'Suicidal' worker steals, crashes empty plane from Seattle airport

Suicidal worker steals, crashes empty plane from Seattle airport

Seattle: A 29-year-old "suicidal" airport worker who commandeered an empty plane from Seattle's main airport and took it on an hour-long flight chased by F-15 fighter jets before crashing into a small island did not commit any security violations, officials said.

Horizon Air employee Richard Russell told an air traffic controller he was "just a broken man" minutes before dying late Friday in the Bombardier Q400 twin-engine turboprop plane, appearing to apologize for his actions. Law enforcement officials identified him to US media. Authorities ruled out any link to terror. But consternation grew over the safety gaps that allowed an airport worker to easily gain access to a commercial airliner and fly it over a major metropolitan area.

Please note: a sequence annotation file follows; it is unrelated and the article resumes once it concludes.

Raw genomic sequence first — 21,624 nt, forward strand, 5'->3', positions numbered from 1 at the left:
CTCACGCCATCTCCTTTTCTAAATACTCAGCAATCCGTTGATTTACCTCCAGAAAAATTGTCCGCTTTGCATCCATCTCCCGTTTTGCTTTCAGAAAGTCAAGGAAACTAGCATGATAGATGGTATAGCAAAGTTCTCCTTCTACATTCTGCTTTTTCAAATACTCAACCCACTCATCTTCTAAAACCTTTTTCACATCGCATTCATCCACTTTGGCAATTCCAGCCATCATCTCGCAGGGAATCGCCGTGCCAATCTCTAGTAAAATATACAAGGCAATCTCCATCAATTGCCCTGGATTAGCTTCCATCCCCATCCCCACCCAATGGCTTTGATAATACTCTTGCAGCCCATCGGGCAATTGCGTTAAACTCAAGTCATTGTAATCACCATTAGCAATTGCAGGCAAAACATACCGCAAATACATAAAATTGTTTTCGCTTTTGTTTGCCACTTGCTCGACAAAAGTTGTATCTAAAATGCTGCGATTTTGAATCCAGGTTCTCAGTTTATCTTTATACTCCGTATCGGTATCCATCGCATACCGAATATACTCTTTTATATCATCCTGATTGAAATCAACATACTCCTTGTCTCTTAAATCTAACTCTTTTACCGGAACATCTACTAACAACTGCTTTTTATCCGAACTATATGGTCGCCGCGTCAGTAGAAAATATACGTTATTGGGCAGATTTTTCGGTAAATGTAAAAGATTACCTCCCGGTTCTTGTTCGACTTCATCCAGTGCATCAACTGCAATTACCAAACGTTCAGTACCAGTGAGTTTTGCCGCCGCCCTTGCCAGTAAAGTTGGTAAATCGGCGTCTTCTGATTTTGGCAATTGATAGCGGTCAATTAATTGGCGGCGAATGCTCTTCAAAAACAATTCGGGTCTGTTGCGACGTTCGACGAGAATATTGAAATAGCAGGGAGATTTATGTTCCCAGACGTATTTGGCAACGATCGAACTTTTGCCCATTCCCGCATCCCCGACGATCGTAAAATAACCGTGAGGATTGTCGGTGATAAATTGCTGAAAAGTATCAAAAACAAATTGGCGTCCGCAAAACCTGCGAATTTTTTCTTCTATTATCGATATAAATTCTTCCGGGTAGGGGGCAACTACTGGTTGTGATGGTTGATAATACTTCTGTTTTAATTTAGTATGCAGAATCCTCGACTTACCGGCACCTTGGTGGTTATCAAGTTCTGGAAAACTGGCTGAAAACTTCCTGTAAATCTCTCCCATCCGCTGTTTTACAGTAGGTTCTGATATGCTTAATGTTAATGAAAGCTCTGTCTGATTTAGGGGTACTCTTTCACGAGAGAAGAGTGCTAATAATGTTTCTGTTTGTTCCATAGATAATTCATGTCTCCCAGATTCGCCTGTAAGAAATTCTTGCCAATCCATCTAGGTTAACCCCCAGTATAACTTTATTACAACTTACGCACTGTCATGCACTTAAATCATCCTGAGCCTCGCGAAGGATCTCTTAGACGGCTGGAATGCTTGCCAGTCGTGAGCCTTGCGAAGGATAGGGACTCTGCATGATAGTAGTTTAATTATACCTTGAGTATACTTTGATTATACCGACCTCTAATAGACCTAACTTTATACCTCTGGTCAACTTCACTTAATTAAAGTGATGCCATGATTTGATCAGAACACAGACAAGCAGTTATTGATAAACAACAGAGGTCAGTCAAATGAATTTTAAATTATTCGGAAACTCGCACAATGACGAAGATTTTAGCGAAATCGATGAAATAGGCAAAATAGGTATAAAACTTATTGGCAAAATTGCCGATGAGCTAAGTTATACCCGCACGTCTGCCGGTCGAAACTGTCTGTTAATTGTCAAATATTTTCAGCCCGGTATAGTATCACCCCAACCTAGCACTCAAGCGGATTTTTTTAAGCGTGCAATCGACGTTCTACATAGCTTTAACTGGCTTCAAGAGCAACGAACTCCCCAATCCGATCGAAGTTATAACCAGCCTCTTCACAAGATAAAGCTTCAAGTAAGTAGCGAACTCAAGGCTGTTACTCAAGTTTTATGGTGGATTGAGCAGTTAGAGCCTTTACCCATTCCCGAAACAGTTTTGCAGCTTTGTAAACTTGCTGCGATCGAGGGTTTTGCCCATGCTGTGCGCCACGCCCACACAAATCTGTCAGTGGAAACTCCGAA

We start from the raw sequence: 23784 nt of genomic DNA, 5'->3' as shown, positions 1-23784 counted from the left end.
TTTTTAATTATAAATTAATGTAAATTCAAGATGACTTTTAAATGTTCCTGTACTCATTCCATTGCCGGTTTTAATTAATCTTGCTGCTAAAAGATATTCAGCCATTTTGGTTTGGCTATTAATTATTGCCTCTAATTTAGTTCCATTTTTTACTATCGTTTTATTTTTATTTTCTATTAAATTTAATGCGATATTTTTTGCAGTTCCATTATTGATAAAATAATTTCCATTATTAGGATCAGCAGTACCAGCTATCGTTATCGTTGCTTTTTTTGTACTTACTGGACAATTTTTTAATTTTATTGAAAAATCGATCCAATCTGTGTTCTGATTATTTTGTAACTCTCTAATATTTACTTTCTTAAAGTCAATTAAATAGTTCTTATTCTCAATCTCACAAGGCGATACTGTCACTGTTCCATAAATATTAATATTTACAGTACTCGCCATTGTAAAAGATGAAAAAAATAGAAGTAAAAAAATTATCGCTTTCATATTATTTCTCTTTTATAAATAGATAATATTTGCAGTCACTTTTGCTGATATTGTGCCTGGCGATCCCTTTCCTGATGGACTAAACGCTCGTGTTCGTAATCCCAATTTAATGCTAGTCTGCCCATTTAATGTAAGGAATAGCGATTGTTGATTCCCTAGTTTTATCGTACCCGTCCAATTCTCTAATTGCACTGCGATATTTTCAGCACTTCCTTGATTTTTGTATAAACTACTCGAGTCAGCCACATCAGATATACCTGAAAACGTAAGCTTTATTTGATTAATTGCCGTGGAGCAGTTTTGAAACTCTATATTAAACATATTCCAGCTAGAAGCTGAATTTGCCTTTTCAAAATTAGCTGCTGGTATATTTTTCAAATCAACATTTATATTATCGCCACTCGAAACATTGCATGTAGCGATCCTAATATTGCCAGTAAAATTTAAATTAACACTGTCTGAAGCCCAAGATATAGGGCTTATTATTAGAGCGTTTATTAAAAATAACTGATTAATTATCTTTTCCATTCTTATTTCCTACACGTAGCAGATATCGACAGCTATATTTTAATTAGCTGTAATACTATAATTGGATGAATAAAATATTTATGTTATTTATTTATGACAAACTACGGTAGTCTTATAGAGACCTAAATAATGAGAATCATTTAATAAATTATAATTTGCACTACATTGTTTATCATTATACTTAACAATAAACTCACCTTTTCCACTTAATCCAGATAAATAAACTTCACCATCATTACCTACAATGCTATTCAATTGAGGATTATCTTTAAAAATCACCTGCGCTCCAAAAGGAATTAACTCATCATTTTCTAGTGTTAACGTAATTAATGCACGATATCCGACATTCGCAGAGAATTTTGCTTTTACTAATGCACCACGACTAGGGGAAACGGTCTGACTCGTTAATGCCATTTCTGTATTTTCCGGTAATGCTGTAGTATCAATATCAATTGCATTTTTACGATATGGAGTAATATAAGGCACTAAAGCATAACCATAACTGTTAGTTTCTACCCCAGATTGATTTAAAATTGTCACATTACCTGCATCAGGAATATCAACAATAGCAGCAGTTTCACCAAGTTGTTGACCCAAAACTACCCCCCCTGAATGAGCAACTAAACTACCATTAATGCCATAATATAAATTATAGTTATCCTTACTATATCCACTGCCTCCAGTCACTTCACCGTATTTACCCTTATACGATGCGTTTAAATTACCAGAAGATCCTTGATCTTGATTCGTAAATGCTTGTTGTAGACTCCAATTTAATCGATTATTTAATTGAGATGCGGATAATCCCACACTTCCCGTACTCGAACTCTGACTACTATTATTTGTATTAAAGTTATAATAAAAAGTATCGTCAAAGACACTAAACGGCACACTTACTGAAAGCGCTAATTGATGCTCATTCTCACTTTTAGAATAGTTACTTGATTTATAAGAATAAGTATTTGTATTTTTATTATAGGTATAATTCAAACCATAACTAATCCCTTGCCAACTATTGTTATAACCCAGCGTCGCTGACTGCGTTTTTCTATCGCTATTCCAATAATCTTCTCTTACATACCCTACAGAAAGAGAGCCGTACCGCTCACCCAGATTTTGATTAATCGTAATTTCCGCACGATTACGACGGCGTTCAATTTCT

"Everybody's stunned... that something like this would happen," said recently retired Horizon operational supervisor Rick Christenson. "How could it? Everybody's been through background checks."

Russell "had access legitimately" to the plane, said Mike Ehl, director of aviation operations at the airport in the northwestern US state of Washington, adding that "no security violations were committed."

Video taken by a bystander showed the 76-seat plane making a big, slow loop-the-loop as US Air Force F-15 jets gave chase, then flying low over Puget Sound before crashing into sparsely populated Ketron Island, setting trees on fire.

"To our knowledge, he didn't have a pilot's license," Gary Beck, CEO of Alaska Airlines affiliate Horizon, told reporters. "Commercial aircraft are complex machines... No idea how he achieved that experience." But Russell's role at Horizon, where he had worked since 2015, involved towing aircraft as part of a two person team, in addition to loading and unloading cargo and luggage and cleaning the aircraft, according to Beck.

"At this time, we believe he was the only one in the aircraft but of course, we haven't confirmed that at the crash site," said Jay Tabb, chief of the FBI's Seattle division.

Ruling out a terror link, Pierce County Sheriff Paul Pastor noted that "most terrorists don't do loops over the water... This might have been a joyride gone terribly wrong."



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